Wednesday, September 1, 2010

Law expert: public within their right to seek Pope arrest warrant

Law expert: public within their right to seek Pope arrest warrant
A leading international law expert claimed the public are perfectly within their right to approach their local magistrate to seek an arrest warrant for the Pope during his visit to Britain later this year.

Calum Liddle

news.PinkPaper.comWednesday, 1 September 201031 August 2010
A leading international law expert claimed the public are perfectly within their right to approach their local magistrate to seek an arrest warrant for the Pope during his visit to Britain later this year.

Professor Philippe Sands QC made the comments in a public debate as part of the Edinburgh Festival's Spirituality and Peace programme on Saturday.

Speaking about Benedict XVI's impending visit to the UK, he said: “In terms of individual claims being brought forth, it depends on what the claim is about. There are certain international conventions in which when an individual crime is committed and that crime is capable of being subject to legal proceedings of criminal law of any country in the world, the criteria has then been met for arrest and prosecution.”

“When someone enters a country, international law no longer has the same leverage, it uses the national legal system of that country, whether it be Scotland or England. Anybody can go to a magistrate with colourful evidence, and on the basis of that evidence a magistrate can issue an initial arrest warrant. Individuals are perfectly within their right to do that during the [Pope's] visit.

“I'm a very strong supporter of that model, albeit with obvious safeguards. It's a positive thing, it's a good thing, it's the right thing.”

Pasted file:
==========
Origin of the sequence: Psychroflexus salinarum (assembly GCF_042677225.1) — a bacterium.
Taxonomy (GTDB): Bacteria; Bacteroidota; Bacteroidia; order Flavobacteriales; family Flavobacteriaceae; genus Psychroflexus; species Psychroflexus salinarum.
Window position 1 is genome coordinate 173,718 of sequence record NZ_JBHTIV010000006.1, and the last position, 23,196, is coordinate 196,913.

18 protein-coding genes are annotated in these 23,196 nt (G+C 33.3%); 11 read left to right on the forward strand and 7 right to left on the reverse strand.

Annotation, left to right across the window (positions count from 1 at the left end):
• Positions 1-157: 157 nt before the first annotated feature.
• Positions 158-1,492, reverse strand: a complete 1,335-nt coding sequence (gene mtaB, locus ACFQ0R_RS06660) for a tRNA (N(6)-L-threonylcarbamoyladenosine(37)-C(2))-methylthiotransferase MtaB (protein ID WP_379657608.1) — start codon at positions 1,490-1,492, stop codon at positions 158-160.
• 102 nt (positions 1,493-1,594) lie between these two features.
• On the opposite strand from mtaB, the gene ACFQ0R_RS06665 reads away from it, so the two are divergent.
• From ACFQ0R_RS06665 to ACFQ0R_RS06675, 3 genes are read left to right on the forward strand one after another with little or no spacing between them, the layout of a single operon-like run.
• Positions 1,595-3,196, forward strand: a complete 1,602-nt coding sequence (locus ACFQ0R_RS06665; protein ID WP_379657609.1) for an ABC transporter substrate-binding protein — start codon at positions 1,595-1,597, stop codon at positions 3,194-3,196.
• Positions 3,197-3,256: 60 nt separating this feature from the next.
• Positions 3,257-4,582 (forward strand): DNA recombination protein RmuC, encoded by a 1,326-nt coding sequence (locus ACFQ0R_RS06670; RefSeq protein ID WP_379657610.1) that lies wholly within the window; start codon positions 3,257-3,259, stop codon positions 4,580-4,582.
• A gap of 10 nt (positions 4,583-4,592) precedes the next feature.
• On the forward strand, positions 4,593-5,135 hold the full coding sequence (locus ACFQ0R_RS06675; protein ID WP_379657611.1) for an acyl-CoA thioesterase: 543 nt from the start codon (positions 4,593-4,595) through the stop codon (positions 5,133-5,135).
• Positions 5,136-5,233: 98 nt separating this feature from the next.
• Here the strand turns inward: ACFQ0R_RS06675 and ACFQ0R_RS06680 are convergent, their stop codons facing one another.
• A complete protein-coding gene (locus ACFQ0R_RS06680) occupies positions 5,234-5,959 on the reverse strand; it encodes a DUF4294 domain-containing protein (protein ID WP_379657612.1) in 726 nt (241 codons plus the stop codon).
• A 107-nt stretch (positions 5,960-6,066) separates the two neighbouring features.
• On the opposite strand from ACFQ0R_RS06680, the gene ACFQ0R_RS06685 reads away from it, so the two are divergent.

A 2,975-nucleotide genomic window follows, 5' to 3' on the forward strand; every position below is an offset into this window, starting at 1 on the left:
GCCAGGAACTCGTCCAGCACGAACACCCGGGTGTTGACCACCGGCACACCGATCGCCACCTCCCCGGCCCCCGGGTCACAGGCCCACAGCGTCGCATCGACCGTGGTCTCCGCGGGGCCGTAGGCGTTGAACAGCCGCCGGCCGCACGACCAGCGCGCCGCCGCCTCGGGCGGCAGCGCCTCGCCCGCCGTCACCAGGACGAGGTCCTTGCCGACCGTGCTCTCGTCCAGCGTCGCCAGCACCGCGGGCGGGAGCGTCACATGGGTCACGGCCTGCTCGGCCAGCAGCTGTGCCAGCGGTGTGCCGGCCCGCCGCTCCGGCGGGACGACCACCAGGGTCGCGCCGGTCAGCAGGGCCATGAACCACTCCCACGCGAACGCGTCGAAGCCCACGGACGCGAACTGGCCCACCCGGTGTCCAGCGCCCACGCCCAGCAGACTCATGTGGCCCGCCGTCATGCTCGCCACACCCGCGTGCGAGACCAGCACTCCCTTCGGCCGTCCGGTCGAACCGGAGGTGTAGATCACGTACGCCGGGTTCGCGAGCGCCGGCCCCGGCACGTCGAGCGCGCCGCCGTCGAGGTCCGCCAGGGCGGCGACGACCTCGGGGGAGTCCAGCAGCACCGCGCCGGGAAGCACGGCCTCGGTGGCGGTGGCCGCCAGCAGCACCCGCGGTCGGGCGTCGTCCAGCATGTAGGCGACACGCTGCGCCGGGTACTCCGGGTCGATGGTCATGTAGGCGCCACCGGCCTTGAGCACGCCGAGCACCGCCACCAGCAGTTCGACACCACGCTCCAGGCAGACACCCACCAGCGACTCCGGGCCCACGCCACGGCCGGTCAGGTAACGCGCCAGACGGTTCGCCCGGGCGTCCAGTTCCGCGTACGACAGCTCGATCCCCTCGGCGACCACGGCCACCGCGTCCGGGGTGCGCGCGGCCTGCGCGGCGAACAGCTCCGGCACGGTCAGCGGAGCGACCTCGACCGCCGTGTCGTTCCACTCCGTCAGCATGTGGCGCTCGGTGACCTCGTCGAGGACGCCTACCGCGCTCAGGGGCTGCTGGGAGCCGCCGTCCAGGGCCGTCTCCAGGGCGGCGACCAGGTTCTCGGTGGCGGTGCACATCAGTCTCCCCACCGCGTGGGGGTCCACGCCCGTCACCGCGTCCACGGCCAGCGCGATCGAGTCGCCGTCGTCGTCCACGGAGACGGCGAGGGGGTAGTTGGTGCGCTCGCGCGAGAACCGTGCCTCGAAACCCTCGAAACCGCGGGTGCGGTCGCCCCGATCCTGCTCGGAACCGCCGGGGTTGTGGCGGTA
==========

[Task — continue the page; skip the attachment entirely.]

Atheist and evolutionist Richard Dawkins and civil rights campaigner Peter Tatchell, among others, hope to have the Pope arrested on the same legal principal used to arrest Augusto Pinochet, the late Chilean dictator, on a Spanish warrant when he visited Britain in 1998.

Sands, the author of Lawless World, added: “The basic proposition exists; if you commit an international crime – torture, an act of genocide in a systematic way, a war crime - you are subject to arrest. It is the same reason why Tony Blair will not be doing book signings in certain jurisdictions around the world because there is a real and justified fear of arrest.”

Prominent Scottish human rights lawyer, Aamer Anwar – a fellow panellist during the open public debate on international law – said he wanted to see more “people power on the ground."

“We need to shift the argument of justice beyond international law. If we look at the last century, major changes over equality, suffrage and civil rights were possible because people demanded change.”

Anwar, a member of the Stop the War Coalition, encouraged people to “exercise their human and legal rights for what is morally correct."

No comments: